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Superoleophobic Surfaces with Controllable Oil Adhesion and Their Application in Oil Transportation

Authors

  • Xi Yao,

    1. Beijing National Laboratory for Molecular Sciences (BNLMS), Key Laboratory of Organic Solids, Institute of Chemistry, Chinese Academy of Sciences, Beijing 100190, P. R. China
    2. Graduate School of Chinese Academy of Sciences, Beijing 100049, P. R. China
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  • Jun Gao,

    1. Beijing National Laboratory for Molecular Sciences (BNLMS), Key Laboratory of Organic Solids, Institute of Chemistry, Chinese Academy of Sciences, Beijing 100190, P. R. China
    2. Graduate School of Chinese Academy of Sciences, Beijing 100049, P. R. China
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  • Yanlin Song,

    1. Beijing National Laboratory for Molecular Sciences (BNLMS), Key Laboratory of Organic Solids, Institute of Chemistry, Chinese Academy of Sciences, Beijing 100190, P. R. China
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  • Lei Jiang

    Corresponding author
    1. Beijing National Laboratory for Molecular Sciences (BNLMS), Key Laboratory of Organic Solids, Institute of Chemistry, Chinese Academy of Sciences, Beijing 100190, P. R. China
    2. Research Center for Biomimetic Smart Science and Technology, School of Chemistry and Environment, Beijing University of Aeronautics and Astronautics, Beijing 100191, P. R. China
    • Beijing National Laboratory for Molecular Sciences (BNLMS), Key Laboratory of Organic Solids, Institute of Chemistry, Chinese Academy of Sciences, Beijing 100190, P. R. China.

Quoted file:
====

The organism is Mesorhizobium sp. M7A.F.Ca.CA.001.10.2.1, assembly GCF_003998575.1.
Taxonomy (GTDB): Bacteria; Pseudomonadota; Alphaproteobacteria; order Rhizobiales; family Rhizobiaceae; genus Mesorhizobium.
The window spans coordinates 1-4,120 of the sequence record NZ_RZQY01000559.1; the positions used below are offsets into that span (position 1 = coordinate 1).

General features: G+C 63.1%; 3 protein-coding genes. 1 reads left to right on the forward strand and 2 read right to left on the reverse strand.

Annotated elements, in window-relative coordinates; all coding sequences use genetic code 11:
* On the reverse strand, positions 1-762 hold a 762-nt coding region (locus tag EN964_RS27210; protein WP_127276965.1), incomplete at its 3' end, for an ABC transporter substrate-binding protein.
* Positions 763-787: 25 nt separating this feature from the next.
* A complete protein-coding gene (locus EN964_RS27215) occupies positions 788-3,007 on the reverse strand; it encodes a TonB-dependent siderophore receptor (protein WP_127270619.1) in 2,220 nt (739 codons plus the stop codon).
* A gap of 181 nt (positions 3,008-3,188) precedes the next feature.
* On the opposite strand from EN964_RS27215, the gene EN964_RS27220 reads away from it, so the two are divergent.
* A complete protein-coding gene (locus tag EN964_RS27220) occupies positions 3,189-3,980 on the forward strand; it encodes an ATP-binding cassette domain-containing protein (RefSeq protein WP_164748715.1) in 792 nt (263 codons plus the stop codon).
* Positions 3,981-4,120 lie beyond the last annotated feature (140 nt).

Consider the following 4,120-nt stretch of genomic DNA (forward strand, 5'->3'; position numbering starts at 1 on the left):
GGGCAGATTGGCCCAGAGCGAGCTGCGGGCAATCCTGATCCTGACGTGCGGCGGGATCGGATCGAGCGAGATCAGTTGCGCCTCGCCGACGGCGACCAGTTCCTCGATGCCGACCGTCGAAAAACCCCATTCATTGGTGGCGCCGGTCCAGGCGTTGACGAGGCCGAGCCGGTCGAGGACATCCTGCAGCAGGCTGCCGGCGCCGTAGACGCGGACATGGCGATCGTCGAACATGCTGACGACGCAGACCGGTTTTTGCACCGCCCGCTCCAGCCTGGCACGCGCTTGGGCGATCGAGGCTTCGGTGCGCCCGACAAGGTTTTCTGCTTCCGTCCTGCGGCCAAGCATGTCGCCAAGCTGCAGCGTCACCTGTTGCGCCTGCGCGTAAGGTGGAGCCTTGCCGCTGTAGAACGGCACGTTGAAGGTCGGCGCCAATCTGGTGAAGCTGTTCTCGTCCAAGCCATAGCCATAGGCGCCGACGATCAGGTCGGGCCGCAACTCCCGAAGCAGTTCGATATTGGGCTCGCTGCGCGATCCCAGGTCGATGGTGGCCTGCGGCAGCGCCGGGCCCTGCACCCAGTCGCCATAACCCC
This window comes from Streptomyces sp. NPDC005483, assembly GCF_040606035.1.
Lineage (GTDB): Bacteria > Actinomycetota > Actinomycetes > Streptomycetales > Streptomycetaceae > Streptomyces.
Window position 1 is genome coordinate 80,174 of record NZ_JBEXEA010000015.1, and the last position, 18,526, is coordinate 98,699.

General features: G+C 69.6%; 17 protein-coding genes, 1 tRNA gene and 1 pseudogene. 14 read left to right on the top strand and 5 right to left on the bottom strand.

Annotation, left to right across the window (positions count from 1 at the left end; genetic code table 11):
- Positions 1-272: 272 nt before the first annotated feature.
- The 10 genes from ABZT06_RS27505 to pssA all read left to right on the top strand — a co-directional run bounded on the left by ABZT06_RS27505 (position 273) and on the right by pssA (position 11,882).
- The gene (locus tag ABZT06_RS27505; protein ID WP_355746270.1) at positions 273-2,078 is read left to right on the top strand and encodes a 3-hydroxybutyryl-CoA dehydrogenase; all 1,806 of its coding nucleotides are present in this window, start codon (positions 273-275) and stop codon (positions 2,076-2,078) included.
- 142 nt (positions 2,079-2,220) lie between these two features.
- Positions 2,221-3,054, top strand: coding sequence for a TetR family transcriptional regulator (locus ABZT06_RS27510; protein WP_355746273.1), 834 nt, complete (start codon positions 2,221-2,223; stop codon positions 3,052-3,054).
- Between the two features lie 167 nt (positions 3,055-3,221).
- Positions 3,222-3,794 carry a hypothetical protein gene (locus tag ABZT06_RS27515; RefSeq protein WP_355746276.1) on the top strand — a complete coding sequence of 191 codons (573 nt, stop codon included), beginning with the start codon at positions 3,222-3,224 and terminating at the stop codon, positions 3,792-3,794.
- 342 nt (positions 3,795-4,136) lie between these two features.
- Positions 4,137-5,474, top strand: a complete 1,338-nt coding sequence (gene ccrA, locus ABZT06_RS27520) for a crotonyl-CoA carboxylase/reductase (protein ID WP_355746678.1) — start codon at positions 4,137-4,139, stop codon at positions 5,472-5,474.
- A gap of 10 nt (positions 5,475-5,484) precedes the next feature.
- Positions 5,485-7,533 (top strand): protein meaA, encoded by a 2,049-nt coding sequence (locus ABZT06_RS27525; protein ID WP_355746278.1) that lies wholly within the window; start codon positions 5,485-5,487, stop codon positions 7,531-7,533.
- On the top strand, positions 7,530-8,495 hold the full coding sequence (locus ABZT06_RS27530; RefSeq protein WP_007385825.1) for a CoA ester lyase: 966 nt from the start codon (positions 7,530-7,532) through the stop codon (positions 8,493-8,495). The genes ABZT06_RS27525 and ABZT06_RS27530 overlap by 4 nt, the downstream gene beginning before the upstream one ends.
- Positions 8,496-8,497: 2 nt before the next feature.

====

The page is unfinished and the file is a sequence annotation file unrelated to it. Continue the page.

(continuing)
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Abstract

Controlling liquid adhesion is a fundamental issue in many applications for special wettable surfaces. Compared to superhydrophobic surfaces of different water adhesion, superoleophobic surfaces of controllable oil adhesion are much more practical, as it leads to non-wetting for both water and oil. However, previously the investigation for oil adhesion ability on superoleophobic surfaces in oil/air/solid system has been extremely rare. In this work, we describe a convenient approach to fabricate superoleophobic surfaces through perfluorothiolate reaction on Cu(OH)2 nanostructure surfaces and investigate their possible application in oil droplet transportation. The prepared surfaces exhibit controllable oil adhesive force depending on surface nanostructures or external preloads on the oil droplet. A model of the penetrating Cassie state is used to help analyze the unique phenomena on oil adhesion. Moreover, we provide a proof of demonstrate of oil transportation for application in oil-based microreactors via our surfaces. Our results give a useful attempt in understanding the fabrication principle of preparing superoleophobic surfaces with controllable oil adhesion.

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